OLR Bill Analysis
AN ACT CONCERNING SECLUSION AND RESTRAINT IN SCHOOLS.
This bill prohibits teachers, administrators, and other public school employees from using life-threatening or prone physical restraints on students. It restricts the use of seclusion and certain allowable physical restraints to emergencies and limits how long a student can be secluded or kept in an allowable physical restraint to the lesser of either 15 minutes or “one minute per age of the student” (presumably one minute for each year of a student's age).
It requires school boards to make a reasonable effort to notify parents and guardians immediately after their child has been physically restrained, and in no case more than 24 hours later. It requires certain school employees to receive in-service training on proper restraint and seclusion procedures and bars them from employing physical restraint or seclusion unless they have done so.
The bill does not limit any defense to criminal prosecution for using deadly physical force available under law (see BACKGROUND). It also makes conforming changes.
EFFECTIVE DATE: July 1, 2015
Life Threatening and Prone Physical Restraints
The bill bars school employees from using a life threatening or prone physical restraint on a student. Under the bill a “life threatening physical restraint” is one that restricts air flow to a student's lungs, whether by compressing the student's chest or otherwise. A “prone physical restraint” is one that restrains a student by immobilizing or reducing his or her ability to freely move his or her arms, legs, or head while the student is in a prone position.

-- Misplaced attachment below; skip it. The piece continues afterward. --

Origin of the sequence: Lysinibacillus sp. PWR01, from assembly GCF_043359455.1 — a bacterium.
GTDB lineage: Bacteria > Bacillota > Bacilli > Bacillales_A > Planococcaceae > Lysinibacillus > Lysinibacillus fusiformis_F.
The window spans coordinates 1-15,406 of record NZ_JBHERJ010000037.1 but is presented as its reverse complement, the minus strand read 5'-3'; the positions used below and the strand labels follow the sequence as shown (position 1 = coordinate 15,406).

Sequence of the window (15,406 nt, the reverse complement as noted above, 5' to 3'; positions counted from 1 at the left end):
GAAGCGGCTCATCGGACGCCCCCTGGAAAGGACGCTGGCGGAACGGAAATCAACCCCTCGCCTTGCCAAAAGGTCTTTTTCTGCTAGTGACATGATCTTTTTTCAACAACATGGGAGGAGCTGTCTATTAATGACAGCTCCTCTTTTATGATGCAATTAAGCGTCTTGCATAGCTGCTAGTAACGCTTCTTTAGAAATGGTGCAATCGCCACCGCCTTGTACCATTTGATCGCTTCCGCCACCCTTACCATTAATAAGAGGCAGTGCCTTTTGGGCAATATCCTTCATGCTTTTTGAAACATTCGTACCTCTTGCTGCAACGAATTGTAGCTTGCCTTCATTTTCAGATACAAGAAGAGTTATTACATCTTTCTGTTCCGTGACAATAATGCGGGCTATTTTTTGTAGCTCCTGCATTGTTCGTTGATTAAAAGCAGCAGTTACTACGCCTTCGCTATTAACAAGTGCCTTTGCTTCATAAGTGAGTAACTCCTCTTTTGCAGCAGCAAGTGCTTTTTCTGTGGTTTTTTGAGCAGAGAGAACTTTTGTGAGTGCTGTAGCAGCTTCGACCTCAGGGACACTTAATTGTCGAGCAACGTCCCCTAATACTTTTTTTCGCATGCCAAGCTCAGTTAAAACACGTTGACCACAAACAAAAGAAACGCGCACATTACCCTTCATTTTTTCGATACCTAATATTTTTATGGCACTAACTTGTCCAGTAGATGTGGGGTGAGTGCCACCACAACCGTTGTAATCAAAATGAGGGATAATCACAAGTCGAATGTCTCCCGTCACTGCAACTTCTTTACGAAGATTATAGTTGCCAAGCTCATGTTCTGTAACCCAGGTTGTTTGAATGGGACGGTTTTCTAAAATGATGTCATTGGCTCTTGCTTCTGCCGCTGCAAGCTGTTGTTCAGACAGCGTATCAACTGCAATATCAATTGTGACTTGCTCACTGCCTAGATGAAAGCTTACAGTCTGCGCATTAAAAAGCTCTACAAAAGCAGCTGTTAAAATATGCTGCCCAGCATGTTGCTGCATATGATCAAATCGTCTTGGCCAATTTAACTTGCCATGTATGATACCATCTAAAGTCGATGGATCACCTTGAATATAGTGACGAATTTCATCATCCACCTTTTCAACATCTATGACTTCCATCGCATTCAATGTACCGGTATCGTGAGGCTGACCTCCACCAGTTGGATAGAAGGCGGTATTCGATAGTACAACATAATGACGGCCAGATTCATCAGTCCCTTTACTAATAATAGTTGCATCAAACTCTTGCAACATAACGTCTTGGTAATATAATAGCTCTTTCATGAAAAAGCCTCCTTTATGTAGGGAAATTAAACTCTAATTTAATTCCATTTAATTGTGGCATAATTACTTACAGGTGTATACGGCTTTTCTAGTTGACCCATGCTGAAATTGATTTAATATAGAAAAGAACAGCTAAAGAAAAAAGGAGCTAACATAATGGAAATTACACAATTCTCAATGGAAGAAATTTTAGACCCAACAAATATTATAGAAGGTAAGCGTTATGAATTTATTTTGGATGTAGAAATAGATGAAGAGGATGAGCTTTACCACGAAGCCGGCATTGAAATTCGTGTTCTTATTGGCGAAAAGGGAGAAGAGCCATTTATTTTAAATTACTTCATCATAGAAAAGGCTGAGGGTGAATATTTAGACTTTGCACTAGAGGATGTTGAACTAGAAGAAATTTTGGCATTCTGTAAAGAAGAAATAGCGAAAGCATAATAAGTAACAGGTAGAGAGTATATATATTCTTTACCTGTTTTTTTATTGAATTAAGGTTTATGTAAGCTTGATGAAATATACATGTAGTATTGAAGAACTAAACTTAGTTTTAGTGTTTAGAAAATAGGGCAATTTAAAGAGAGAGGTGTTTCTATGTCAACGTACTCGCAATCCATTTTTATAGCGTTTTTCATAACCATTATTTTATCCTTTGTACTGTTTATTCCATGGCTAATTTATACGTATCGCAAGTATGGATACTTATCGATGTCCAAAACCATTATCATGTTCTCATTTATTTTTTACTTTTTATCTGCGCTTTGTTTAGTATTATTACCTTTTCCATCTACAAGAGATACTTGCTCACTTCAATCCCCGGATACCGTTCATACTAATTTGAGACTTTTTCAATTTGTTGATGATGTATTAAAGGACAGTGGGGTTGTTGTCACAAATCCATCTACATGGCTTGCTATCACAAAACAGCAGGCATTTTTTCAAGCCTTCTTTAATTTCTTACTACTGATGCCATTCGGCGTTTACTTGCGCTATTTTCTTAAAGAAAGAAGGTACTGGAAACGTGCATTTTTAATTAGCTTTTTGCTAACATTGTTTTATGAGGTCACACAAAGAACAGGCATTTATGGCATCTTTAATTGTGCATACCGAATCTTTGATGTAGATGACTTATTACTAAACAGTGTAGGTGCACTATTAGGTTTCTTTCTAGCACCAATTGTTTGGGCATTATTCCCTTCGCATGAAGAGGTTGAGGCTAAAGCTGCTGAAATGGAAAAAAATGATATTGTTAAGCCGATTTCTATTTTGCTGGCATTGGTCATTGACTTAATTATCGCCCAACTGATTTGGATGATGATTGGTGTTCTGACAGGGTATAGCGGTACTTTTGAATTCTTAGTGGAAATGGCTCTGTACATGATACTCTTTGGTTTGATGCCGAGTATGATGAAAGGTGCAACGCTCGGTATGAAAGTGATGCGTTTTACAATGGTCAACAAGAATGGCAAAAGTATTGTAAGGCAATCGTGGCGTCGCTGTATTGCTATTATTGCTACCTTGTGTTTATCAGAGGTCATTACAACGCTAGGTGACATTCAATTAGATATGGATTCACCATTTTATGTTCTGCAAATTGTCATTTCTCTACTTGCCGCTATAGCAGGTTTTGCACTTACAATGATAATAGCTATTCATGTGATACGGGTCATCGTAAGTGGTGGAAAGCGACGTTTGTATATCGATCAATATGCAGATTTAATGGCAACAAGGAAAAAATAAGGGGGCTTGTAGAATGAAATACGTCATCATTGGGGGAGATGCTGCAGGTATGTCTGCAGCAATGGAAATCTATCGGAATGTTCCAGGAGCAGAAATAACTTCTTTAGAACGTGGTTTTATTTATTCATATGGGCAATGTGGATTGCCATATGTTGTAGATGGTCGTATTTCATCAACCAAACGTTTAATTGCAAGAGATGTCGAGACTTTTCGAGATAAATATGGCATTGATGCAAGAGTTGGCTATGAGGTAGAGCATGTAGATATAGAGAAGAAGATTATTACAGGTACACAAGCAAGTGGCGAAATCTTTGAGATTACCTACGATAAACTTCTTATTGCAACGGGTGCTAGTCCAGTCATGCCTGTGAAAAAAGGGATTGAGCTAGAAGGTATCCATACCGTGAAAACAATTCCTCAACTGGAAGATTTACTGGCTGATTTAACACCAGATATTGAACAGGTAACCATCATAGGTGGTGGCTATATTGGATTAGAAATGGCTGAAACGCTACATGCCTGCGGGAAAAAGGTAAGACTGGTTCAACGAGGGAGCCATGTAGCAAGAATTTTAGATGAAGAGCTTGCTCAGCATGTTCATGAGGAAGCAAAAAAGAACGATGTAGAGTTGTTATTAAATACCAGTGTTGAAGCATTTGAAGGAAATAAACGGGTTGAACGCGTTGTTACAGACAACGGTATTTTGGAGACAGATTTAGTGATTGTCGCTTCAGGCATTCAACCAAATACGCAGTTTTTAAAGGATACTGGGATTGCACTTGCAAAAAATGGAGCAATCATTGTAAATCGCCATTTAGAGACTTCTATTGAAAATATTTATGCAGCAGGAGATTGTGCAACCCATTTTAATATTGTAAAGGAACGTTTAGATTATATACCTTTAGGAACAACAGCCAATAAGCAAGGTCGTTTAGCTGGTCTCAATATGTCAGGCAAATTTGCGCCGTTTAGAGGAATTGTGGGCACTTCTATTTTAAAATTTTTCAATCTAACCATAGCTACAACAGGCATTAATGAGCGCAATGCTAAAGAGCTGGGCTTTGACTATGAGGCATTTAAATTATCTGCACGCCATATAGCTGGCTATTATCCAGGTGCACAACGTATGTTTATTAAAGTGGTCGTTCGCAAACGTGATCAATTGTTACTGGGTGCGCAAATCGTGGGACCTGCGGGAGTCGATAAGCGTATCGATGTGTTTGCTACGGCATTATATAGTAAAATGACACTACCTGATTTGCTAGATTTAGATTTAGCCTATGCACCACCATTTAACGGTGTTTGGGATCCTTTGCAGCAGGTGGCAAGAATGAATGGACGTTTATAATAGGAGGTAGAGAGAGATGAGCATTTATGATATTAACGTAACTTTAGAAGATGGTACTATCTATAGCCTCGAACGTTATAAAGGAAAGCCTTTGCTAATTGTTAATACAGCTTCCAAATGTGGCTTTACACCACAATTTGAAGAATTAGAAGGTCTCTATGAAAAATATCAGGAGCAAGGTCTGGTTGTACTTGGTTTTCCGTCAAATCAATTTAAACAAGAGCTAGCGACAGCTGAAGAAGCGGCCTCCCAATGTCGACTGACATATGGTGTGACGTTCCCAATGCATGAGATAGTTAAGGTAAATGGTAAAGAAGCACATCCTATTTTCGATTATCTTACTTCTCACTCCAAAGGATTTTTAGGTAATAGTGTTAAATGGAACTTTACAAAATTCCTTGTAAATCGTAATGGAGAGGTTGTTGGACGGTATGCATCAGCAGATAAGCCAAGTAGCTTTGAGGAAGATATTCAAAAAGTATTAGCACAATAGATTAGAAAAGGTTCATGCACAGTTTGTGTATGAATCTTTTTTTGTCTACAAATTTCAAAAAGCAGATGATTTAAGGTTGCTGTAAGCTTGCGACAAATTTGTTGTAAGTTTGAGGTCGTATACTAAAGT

Under the bill, a “school employee” is a teacher, substitute teacher, school administrator, school superintendent, guidance counselor, psychologist, social worker, nurse, physician, school paraprofessional or coach employed by a local or regional school board or working in a public elementary, middle, or high school. A school employee also is anyone else who comes into regular contact with students while performing his or her duties and provides services to or on behalf of students enrolled in a public elementary, middle, or high school under a contract with the local or regional school board.
RESTRICTED USE OF ALLOWABLE PHYSICAL RESTRAINTS
Under the bill, a school employee can use other forms of physical restraint only to prevent immediate or imminent injury to a student or others. In such a case, the employee cannot use physical restraint (1) to punish a student, (2) because it is convenient or (3) instead of a less restrictive, alternative physical restraint.
Under the bill, as under existing law (CGS § 46a-150), physical restraint is any mechanical or personal restriction that immobilizes or reduces the free movement of a person's arms, legs, or head. It does not include:
1. briefly holding a student to calm or comfort him or her;
2. restraint involving the minimum contact needed to safely escort a student from one place to another;
3. medical devices, including supports prescribed by a health care provider to achieve proper body position or balance;